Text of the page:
capsule review

AOC A42HD84

At a Glance
  • Generic Company Place Holder A42HD84

    TechHive Rating

    Attractive, low-priced model disappoints on TV quality but would make a great conference room monitor.

AOC A42HD84
Photograph: Chris Manners

With its glossy black bezel and silver accents, AOC's A42HD84 cuts a handsome figure. Its $1700 price tag (as of 6/6/06) adds more luster. However, this HDTV's image quality, though generally acceptable, didn't wow our test jury--and its basic controls (and skimpy tech support hours) offer little help in customizing the display.

The A42HD84 did a respectable job of showing details on our HDTV tests, but many jurors found its colors--reds and greens in particular--weak and off-putting. Many jurors also complained of a soft, pale picture on most tests. These three trends continued on our DVD tests, particularly with the minute details and colors of racing jerseys in Seabiscuit. The A42HD84's weakest point was its rendering of standard-definition content, which produced ghostly skin tones.

Changing the settings on the A42HD84's remote was a simple matter. At least part of this simplicity owes to the fact that AOC didn't pile on the features. The picture and sound adjustment functions are easy to change, but they don't provide sophisticated settings. Extras like picture-in-picture mode aren't a part of the package with this budget model. However, the remote works just fine--no mystery buttons--and the speakers sound acceptable.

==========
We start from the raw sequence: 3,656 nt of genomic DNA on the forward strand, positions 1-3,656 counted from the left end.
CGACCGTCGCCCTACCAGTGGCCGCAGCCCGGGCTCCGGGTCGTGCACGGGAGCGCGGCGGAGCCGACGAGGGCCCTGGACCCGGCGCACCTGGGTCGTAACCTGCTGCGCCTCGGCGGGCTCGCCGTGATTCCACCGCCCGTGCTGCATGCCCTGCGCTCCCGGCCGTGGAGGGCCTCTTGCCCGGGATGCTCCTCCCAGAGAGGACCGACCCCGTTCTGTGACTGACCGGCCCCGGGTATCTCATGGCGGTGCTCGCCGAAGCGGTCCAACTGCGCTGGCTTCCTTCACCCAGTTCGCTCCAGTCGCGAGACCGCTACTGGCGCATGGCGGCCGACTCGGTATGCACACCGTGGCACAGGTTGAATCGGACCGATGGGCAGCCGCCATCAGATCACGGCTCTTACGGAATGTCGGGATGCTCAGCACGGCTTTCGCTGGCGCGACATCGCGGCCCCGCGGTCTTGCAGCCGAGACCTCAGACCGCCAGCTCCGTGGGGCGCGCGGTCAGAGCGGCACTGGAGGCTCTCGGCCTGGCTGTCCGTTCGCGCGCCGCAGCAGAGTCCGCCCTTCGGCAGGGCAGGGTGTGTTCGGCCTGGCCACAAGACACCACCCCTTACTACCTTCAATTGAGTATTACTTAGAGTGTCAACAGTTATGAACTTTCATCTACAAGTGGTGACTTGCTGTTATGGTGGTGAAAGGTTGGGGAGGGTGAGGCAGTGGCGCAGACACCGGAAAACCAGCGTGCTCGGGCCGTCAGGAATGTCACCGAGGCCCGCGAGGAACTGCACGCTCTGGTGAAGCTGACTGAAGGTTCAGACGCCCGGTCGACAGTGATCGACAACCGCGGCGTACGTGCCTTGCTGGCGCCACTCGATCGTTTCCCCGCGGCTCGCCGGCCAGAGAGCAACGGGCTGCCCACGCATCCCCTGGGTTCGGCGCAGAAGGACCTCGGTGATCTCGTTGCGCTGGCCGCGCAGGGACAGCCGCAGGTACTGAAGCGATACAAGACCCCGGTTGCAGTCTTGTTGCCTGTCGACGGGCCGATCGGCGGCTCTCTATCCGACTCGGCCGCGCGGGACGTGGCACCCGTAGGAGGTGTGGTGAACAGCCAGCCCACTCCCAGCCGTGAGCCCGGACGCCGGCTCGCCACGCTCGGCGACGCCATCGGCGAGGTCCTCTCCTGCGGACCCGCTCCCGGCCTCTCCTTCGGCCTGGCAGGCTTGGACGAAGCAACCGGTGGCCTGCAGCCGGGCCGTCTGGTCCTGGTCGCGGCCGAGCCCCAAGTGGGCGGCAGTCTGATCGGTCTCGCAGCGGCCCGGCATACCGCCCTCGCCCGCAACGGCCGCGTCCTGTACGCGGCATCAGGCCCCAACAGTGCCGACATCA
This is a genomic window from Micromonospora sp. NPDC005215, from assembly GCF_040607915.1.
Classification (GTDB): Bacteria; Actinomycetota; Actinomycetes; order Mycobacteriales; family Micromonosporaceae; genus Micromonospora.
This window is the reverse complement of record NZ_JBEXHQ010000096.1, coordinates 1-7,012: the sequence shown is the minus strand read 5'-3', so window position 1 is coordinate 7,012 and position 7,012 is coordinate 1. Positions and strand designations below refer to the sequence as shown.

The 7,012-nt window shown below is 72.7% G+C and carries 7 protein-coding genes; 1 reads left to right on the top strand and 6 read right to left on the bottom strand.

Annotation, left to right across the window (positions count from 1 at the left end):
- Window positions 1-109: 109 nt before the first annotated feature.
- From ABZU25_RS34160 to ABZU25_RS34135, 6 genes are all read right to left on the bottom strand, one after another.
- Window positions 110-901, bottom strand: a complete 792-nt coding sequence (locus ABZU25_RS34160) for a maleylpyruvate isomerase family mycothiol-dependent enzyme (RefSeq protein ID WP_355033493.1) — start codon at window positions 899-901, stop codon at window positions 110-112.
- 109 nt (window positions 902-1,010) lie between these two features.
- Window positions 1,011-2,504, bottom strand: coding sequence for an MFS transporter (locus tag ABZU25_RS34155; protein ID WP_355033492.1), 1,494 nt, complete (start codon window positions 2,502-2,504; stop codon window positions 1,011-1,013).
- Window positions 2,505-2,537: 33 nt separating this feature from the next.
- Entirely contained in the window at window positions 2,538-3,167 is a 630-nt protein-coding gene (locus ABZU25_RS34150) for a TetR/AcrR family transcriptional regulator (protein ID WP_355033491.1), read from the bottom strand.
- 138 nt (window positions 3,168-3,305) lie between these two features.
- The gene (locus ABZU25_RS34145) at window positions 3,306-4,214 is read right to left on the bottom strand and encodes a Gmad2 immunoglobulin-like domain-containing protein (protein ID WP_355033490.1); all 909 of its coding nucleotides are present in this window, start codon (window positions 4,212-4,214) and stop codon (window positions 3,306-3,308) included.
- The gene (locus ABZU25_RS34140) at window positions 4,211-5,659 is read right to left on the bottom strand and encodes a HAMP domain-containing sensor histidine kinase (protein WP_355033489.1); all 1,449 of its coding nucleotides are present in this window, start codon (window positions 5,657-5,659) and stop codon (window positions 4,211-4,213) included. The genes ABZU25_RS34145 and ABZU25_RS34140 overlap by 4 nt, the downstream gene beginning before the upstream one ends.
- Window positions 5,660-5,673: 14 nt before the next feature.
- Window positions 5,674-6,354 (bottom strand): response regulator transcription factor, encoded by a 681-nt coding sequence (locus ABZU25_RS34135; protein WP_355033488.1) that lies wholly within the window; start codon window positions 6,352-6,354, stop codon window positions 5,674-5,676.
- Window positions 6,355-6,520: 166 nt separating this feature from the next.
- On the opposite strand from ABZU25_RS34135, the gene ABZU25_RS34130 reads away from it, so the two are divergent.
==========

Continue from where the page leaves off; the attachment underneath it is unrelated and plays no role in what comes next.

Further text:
Inputs are important in a plasma TV, and this set comes close to giving you what you're likely to want. It includes many of the standard inputs (composite, component, and S-Video) but forgoes the expected HDMI input. Almost all plasma TVs of this size and resolution (1024-by-768 native) include HDMI for accepting high-definition content; it's rather a surprise to see one without it. However, the A42HD84 does include DVI input, which makes it a natural match for a PC.

With its ease of use, so-so TV image quality, and DVI input, the A42HD84 seems better suited to a conference room than to a living room. Its image quality is more than good enough for PowerPoint, and it would work just fine for watching news or a training video. If you want to settle down for an evening of inexpensive TV entertainment, though, you'd be better served by Vizio's P42HDTV, which delivers better TV and DVD viewing for $1599 (price as of 6/6/06).

Laura Blackwell

This story, "AOC A42HD84" was originally published by PCWorld.

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At a Glance
  • TechHive Rating

    Attractive, low-priced model disappoints on TV quality but would make a great conference room monitor.

    Pros

    • Handsome design; easy to use

    Cons

    • Unimpressive image quality
    • Lacks HDMI input
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